By the time dark rolled around we had several problems. One of my more pressing concerns was that the foul weather, described on the weather radio as including everything shy of locusts would be rolling in the following morning. For that reason, we wanted to make as much northbound progress as possible. Another issue was that even if we wanted to camp, there was no earth upon which we could set our tents. We were paddling through marsh and with nary a bit of solid ground. We were surrounded by reeds. The fog is obviously a problem as it prevents us from seeing where we are going, but it also prevents boats from seeing us. While boats could smash into us, it was the commercial boats that passed nearby that didn’t know we were there and should reduce their speed so as not to swamp us with their wake.
We heard an oil rig transport boat approaching and as we were listening a wall off water climbed up in front of me. I had just enough time for one or two paddle strokes to get me up and over the wave. I looked back and couldn’t even see Kobie until the front of his kayak punched over the wave at an awkward angle. I yelled for him to paddle as the outcome would not have been pleasant should he not make it over the wave. There were several other waves behind the first, but none as bad. My heart was racing after the encounter. We were in a bad situation. So much so that I thought about lobbing a call to the Coast Guard to see if there was perhaps a patrol boat in the area. We had no safe haven, not even the banks of the river. We could do nothing but paddle on, navigating by GPS.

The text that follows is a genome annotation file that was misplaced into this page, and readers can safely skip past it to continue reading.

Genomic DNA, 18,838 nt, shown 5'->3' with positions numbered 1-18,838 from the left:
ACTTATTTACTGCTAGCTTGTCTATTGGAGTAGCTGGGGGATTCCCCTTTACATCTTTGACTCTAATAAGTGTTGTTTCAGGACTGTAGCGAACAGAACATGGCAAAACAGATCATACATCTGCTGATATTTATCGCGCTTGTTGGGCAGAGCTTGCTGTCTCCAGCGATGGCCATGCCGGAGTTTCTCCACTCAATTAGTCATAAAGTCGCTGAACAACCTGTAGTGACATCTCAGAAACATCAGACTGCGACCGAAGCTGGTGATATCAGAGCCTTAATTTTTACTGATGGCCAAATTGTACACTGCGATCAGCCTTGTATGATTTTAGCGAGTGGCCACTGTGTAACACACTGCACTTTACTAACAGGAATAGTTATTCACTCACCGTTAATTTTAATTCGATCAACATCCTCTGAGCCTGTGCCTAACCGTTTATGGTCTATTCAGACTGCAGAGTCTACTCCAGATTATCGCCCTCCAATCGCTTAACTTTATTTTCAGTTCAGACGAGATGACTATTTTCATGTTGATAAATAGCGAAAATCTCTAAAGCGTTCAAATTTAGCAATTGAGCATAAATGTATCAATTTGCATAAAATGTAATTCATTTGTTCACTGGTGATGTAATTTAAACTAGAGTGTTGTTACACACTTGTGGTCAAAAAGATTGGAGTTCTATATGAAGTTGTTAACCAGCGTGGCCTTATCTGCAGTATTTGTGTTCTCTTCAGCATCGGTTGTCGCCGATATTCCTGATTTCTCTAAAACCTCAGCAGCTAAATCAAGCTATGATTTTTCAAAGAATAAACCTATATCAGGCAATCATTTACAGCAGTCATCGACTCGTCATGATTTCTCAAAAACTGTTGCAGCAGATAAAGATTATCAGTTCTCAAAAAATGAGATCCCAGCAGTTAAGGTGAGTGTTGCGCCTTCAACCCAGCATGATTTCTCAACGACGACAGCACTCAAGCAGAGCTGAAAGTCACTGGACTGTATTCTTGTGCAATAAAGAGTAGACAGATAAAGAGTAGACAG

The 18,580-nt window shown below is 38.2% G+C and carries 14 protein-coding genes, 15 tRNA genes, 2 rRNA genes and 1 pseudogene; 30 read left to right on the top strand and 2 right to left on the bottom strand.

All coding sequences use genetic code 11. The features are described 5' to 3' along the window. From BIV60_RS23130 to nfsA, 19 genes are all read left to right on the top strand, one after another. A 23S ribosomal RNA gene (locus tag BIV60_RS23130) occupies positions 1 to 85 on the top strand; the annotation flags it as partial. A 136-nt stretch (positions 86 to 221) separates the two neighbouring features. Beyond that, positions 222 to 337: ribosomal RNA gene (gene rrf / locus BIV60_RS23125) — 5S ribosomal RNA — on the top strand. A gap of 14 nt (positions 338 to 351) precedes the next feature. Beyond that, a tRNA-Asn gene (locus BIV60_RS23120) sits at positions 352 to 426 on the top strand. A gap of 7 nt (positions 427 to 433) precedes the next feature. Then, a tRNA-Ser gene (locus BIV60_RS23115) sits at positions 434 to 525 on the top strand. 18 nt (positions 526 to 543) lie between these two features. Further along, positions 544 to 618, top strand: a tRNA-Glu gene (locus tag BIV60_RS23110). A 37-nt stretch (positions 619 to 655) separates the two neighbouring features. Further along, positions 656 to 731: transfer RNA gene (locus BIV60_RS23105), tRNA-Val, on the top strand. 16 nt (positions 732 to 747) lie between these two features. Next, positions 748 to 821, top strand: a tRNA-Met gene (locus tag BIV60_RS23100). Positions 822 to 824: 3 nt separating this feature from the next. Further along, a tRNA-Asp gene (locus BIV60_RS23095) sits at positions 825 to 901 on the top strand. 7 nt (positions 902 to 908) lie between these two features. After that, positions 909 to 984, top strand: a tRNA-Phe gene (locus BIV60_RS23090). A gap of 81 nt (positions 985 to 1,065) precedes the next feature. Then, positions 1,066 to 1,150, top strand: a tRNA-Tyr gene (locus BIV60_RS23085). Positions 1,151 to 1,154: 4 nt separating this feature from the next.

An emergency broadcast came over the marine radio that the emergency beacon sounded for a 90 foot ship. It didn’t bode well for us if 90 foot boats were having problems.
At one point the fog cleared and we could see the marker lights on the river. Visibility shot up to half a mile. There was also a hint of moon light, giving us enough in the way of assistance. It was almost pleasant at that point. If the conditions remained as they were, we could even paddle back to Venice that night, although we would arrive in the wee hours of the morning. I just wanted to beat the incoming weather. I am not a fan of lightning while out on the open water.
The break in the fog wouldn’t last very long forcing us to navigate by GPS once again. We managed to cross to the other side of the river before we approached Head of Passes and the confluence of the Mississippi River.
Just before entering the Mississippi we came across a small bit of solid land that would allow us to get our tents on solid ground. We were just shy of Head of Passes and were even able to see across the southwest pass, something I hoped would remain constant until the morning when we would need to paddle across it.
I also hoped that the thunderstorms that were forecast for tomorrow would hold out long enough for us to paddle the remaining 12 miles back to Venice.
I had a couple of granola bars for dinner while Kobie cooked up some noodles using the river water. I was just looking forward to wrap us the last little stretch of the trip. I called Ken several times to try and coordinate our completion of the trip with him and very fortunately for us, he has an understanding wife and boss (those are two different people…I think).